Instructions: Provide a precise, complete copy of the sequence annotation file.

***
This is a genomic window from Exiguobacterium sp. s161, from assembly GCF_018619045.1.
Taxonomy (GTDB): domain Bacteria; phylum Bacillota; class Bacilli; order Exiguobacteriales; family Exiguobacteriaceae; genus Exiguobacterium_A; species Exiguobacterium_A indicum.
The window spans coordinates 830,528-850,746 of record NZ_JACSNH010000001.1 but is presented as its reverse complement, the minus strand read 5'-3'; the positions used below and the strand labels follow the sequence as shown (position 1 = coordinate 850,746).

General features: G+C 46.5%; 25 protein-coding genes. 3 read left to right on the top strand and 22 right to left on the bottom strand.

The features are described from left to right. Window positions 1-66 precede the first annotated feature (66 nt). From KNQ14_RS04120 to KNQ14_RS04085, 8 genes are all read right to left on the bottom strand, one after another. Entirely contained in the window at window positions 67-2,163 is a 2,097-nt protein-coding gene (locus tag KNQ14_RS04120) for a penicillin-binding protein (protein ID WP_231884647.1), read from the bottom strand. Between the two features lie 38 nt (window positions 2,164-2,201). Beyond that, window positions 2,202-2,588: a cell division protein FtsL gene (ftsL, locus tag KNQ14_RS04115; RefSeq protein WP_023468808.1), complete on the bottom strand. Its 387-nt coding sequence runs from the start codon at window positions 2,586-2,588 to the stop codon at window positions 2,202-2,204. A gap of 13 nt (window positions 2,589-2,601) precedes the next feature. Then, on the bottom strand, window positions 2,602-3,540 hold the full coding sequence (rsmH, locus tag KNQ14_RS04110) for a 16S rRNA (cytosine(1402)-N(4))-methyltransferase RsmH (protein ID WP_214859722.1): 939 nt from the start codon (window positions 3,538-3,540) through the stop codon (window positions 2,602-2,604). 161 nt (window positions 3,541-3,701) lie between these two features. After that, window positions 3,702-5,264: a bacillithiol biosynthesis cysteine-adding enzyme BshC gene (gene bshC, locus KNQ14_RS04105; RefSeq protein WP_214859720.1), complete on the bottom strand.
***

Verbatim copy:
This is a genomic window from Exiguobacterium sp. s161, from assembly GCF_018619045.1.
Taxonomy (GTDB): domain Bacteria; phylum Bacillota; class Bacilli; order Exiguobacteriales; family Exiguobacteriaceae; genus Exiguobacterium_A; species Exiguobacterium_A indicum.
The window spans coordinates 830,528-850,746 of record NZ_JACSNH010000001.1 but is presented as its reverse complement, the minus strand read 5'-3'; the positions used below and the strand labels follow the sequence as shown (position 1 = coordinate 850,746).

General features: G+C 46.5%; 25 protein-coding genes. 3 read left to right on the top strand and 22 right to left on the bottom strand.

The features are described from left to right. Window positions 1-66 precede the first annotated feature (66 nt). From KNQ14_RS04120 to KNQ14_RS04085, 8 genes are all read right to left on the bottom strand, one after another. Entirely contained in the window at window positions 67-2,163 is a 2,097-nt protein-coding gene (locus tag KNQ14_RS04120) for a penicillin-binding protein (protein ID WP_231884647.1), read from the bottom strand. Between the two features lie 38 nt (window positions 2,164-2,201). Beyond that, window positions 2,202-2,588: a cell division protein FtsL gene (ftsL, locus tag KNQ14_RS04115; RefSeq protein WP_023468808.1), complete on the bottom strand. Its 387-nt coding sequence runs from the start codon at window positions 2,586-2,588 to the stop codon at window positions 2,202-2,204. A gap of 13 nt (window positions 2,589-2,601) precedes the next feature. Then, on the bottom strand, window positions 2,602-3,540 hold the full coding sequence (rsmH, locus tag KNQ14_RS04110) for a 16S rRNA (cytosine(1402)-N(4))-methyltransferase RsmH (protein ID WP_214859722.1): 939 nt from the start codon (window positions 3,538-3,540) through the stop codon (window positions 2,602-2,604). 161 nt (window positions 3,541-3,701) lie between these two features. After that, window positions 3,702-5,264: a bacillithiol biosynthesis cysteine-adding enzyme BshC gene (gene bshC, locus KNQ14_RS04105; RefSeq protein WP_214859720.1), complete on the bottom strand.